Boys and Girls Club celebrates 15 years


SUBMITTED The Brookings Boys and Girls Club is celebrating 15 years of providing a safe and fun after-school learning environment for kids of all ages.

Emma Anderson

This year, the Brookings Boys and Girls Club is celebrating 15 years of helping kids “realize their full potential.”

The Brookings chapter has grown and become different since opening in 2003.

“In the beginning, we wanted to be a place where kids can go and just be safe. And I think we’ve really changed what we want,” said Executive Director Vanessa Merhib. “We now want this to be a place where people can grow.”

Despite hardships, the club has continued their mission to provide those who work for them with valuable experiences.

“Nationally, we are now the same size as the Boys and Girls Club of Cincinnati and the Boys and Girls Club of Minneapolis, but we are in Brookings, South Dakota,” Merhib said.

When the club first opened, it saw only 42 kids per day, but now that number has grown to nearly 300 kids of all age groups.

Naturally, with the expansion of the club, changes needed to be made to accommodate the increasing number of kids.

One of the main changes was in location, and the transition to being a stand-alone club with separate classrooms for each age group and new programs and activities every half hour, said Program Director Chelsea Lang.

“Because of the move, we now have the different age groups separate and we teach them all differently in ways that will be useful to them,” Lang said.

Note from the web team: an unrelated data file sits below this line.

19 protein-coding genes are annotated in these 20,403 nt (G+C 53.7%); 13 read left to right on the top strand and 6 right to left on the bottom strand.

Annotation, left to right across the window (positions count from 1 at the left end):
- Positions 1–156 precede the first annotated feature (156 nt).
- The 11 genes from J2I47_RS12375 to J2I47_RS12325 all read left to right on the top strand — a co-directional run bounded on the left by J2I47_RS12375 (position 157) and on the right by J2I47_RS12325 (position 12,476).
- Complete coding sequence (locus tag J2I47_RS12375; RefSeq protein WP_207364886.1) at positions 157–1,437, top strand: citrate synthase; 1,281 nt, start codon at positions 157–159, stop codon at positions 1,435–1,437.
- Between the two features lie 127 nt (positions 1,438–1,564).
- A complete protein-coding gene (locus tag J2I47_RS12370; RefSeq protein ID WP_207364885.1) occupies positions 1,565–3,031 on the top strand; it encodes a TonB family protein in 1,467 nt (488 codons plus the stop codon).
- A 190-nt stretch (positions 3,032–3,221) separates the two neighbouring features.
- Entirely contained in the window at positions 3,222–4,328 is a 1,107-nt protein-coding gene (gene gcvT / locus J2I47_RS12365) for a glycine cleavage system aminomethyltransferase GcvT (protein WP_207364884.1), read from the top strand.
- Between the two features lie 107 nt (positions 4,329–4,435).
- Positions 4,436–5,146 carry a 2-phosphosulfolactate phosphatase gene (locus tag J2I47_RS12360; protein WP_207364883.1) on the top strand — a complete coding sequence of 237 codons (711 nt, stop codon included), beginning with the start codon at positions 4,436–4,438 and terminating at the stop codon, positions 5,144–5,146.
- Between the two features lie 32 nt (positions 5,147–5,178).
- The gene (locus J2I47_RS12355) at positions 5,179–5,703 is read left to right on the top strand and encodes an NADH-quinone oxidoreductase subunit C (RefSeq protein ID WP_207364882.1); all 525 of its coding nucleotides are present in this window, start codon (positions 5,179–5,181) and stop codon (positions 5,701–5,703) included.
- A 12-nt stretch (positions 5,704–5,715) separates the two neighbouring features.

One of the club’s main focuses over the years has been on educating and helping kids leave the club better individuals who are more prepared for success by making the club a fun, safe and creative environment, Merhib said.

Since expanding its building and staff, the club has reached out to alumni about their experience at the club.

“I haven’t talked to one alumni who hasn’t had something powerful to say,” Merhib said. “Fifteen years later they tend to feel very positive about their time at the club.”

However, with growth and change come hardships, and the club hasn’t been immune to them over the years.

“Sometimes the hard decisions are over what kids to take or whether to expand or not or risks with money. But when hard decisions are made, you find out where you are weak or strong or wrong,” Merhib said.

Thankfully, the Boys and Girls Club have overcome the bumps in the road.

There are other places in town where parents could send their children, but the Boys and Girls Club stands out, said Julia Eberhart, who sends her two children to the club.

“When you work at the club, every once in awhile you just have a moment when you think ‘this is why we are doing this,’” Merhib said.

The job itself is rewarding and everyday brings a new high and a new low, but the focus will always remain on the kids and how to make a positive impact on them, Lang said.

“What I like about this one is that it is five days a week and gives parents who don’t have flexible jobs an opportunity to still send their kids to a preschool that will help them learn,” Eberhart said.